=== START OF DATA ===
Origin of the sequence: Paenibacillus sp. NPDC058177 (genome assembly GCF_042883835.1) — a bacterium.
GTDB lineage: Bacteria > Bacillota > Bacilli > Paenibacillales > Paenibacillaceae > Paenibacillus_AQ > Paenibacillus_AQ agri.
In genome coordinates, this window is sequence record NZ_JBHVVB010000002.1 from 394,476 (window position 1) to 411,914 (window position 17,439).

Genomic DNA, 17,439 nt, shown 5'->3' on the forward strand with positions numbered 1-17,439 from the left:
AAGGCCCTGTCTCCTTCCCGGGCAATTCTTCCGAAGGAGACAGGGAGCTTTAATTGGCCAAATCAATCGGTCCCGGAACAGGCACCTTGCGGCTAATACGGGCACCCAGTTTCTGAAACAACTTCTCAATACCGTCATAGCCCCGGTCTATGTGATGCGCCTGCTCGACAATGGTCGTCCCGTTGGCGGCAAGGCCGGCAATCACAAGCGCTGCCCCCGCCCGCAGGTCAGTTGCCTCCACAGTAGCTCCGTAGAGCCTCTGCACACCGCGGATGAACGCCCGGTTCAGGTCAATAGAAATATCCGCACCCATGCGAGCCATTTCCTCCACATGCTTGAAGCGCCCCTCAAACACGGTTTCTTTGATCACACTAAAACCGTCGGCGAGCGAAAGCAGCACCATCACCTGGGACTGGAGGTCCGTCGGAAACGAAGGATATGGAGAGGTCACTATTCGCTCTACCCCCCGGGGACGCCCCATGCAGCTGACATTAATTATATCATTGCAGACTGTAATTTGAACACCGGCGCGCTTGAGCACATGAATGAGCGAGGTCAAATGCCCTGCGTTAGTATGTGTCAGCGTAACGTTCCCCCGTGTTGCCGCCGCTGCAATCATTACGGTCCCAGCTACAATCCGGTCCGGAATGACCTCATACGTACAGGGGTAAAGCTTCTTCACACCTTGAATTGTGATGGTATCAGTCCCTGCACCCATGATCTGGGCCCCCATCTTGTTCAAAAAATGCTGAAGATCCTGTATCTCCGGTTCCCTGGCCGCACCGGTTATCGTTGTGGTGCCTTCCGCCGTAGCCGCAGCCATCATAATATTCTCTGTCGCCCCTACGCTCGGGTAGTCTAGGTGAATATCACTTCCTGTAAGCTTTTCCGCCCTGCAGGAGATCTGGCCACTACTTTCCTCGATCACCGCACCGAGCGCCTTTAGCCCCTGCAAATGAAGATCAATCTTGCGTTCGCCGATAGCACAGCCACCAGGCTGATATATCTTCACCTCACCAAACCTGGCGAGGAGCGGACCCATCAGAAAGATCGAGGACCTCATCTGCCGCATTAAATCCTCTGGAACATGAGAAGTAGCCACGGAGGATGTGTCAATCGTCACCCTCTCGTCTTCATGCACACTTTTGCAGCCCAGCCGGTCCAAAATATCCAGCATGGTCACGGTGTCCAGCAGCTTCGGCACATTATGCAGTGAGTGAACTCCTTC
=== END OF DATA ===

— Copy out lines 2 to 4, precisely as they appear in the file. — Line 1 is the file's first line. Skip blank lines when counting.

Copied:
GTDB lineage: Bacteria > Bacillota > Bacilli > Paenibacillales > Paenibacillaceae > Paenibacillus_AQ > Paenibacillus_AQ agri.
In genome coordinates, this window is sequence record NZ_JBHVVB010000002.1 from 394,476 (window position 1) to 411,914 (window position 17,439).

Genomic DNA, 17,439 nt, shown 5'->3' on the forward strand with positions numbered 1-17,439 from the left: